# 23.4 NTRU

If the dimension  is large, say , the LLL algorithm is not effective in finding short vectors. This allows lattices to be used in cryptographic constructions. Several cryptosystems based on lattices have been proposed. One of the most successful current systems is NTRU (rumored to stand for either “Number Theorists aRe Us” or “Number Theorists aRe Useful”). It is a public key system. In the following, we describe the algorithm for transmitting messages using a public key. There is also a related signature scheme, which we won’t discuss. Although the initial description of NTRU does not involve lattices, we’ll see later that it also has a lattice interpretation.

First, we need some preliminaries. Choose an integer . We will work with the set of polynomials of degree less than . Let



be two such polynomials. Define



where



The summation is over all pairs  with .

For example, let , let , and let . Then the coefficient  of  in  is



and



From a slightly more advanced viewpoint,  is simply multiplication of polynomials mod  (see Exercise 5 and Section 3.11).

NTRU works with certain sets of polynomials with small coefficients, so it is convenient to have a notation for them. Let



We can now describe the NTRU algorithm. Alice wants to send a message to Bob, so Bob needs to set up his public key. He chooses three integers  with the requirements that  and that  is much smaller than . Recommended choices are



for moderate security and



for very high security. Of course, these parameters will need to be adjusted as attacks improve. Bob then chooses two secret polynomials  and  with small coefficients (we’ll say more about how to choose them later). Moreover,  should be invertible mod  and mod , which means that there exist polynomials  and  of degree less than  such that



Bob calculates



Bob’s public key is



His private key is . Although  can be calculated easily from , he should store (secretly)  since he will need it in the decryption process. What about ? Since , he is not losing information by not storing it (and he does not need it in decryption).

Alice can now send her message. She represents the message, by some prearranged procedure, as a polynomial  of degree less than  with coefficients of absolute value at most . When , this means that  has coefficients . Alice then chooses a small polynomial  (“small” will be made more precise shortly) and computes



She sends the ciphertext  to Bob.

Bob decrypts by first computing



with all coefficients of the polynomial  of absolute value at most , then (usually) recovering the message as



Why should this work? In fact, sometimes it doesn’t, but experiments with the parameter choices given below indicate that the probability of decryption errors is less than . But here is why the decryption is usually correct. We have



Since , , ,  have small coefficients and  is much smaller than , it is very probable that , before reducing mod , has coefficients of absolute value less than . In this case, we have equality



Then



so the decryption works.

For , the recommended choices for  are



(recall that this means that the coefficients of  are fifteen 1s, fourteen s, and the remaining 78 coefficients are 0).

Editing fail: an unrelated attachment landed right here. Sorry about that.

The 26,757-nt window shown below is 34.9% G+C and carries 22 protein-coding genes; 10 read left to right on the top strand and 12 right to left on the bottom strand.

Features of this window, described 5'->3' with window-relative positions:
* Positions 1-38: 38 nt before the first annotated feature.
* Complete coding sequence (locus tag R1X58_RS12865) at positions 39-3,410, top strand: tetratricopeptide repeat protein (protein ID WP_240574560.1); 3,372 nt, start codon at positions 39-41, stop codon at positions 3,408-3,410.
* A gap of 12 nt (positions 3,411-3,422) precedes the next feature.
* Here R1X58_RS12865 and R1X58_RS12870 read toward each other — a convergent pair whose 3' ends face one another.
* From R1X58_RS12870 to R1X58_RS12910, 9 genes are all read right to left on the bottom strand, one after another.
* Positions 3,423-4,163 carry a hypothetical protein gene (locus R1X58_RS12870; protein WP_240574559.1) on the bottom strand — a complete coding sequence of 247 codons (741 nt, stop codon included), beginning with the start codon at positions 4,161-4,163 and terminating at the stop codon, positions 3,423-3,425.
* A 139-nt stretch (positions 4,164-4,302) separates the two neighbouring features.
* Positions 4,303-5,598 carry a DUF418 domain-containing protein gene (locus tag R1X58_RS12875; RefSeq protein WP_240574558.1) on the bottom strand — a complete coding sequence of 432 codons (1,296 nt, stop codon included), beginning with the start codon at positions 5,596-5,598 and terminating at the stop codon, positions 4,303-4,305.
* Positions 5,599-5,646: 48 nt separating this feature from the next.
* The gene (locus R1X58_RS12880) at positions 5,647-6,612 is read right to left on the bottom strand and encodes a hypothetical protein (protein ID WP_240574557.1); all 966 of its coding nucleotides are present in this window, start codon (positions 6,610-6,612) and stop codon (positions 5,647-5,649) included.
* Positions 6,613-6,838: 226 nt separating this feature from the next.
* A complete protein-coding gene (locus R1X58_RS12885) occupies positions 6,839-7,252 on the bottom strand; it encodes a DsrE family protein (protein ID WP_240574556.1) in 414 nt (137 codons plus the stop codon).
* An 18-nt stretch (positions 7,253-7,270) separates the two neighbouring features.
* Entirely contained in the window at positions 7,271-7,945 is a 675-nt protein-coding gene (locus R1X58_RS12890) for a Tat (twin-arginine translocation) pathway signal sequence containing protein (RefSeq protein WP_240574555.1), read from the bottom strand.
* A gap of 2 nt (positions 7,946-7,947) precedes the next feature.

For , the recommended choices for  are



With these choices of parameters, the polynomials , ,  are small enough that the decryption works with very high probability.

The reason  has a different number of 1s and s is so that . It can be shown that if , then  cannot be invertible.

# Example

Let  (this choice of  is much too small for any security; we use it only in order to give an explicit example). Take  and . Since



we have



Also,



Bob’s public key is



His private key is



Alice takes her message to be . She chooses . Then the ciphertext is



Bob decrypts by first computing



then



Therefore, Bob has obtained the message.

# 23.4.1 An Attack on NTRU

Let . Form the  matrix



If we represent  and  by the row vectors



then we see that .

Let  be the  identity matrix. Form the  matrix



Let  be the lattice generated by the rows of . Since , we can write  for some polynomial . Represent  as an -dimensional row vector , so  is a -dimensional row vector. Then



so  is in the lattice  (see Exercise 3). Since  and  have small coefficients,  is a small vector in the lattice . Therefore, the secret information for the key can be represented as a short vector in a lattice. An attacker can try to apply a lattice reduction algorithm to find short vectors, and possibly obtain . Once the attacker has found  and , the system is broken.

To stop lattice attacks, we need to make the lattice have high enough dimension that lattice reduction algorithms are inefficient. This is easily achieved by making  sufficiently large. However, if  is too large, the encryption and decryption algorithms become slow. The suggested values of  were chosen to achieve security while keeping the cryptographic algorithms efficient.

Lattice reduction methods have the best success when the shortest vector is small (more precisely, small when compared to the th root of the determinant of the -dimensional lattice). Improvements in the above lattice attack can be obtained by replacing  in the upper left block of  by  for a suitably chosen real number . This makes the resulting short vector  comparatively shorter and thus easier to find. The parameters in NTRU, especially the sizes of  and , have been chosen so as to limit the effect of these lattice attacks.

So far, the NTRU cryptosystem appears to be strong; however, as with many new cryptosystems, the security is still being studied. If no successful attacks are found, NTRU will have the advantage of providing security comparable to RSA and other public key methods, but with smaller key size and with faster encryption and decryption times.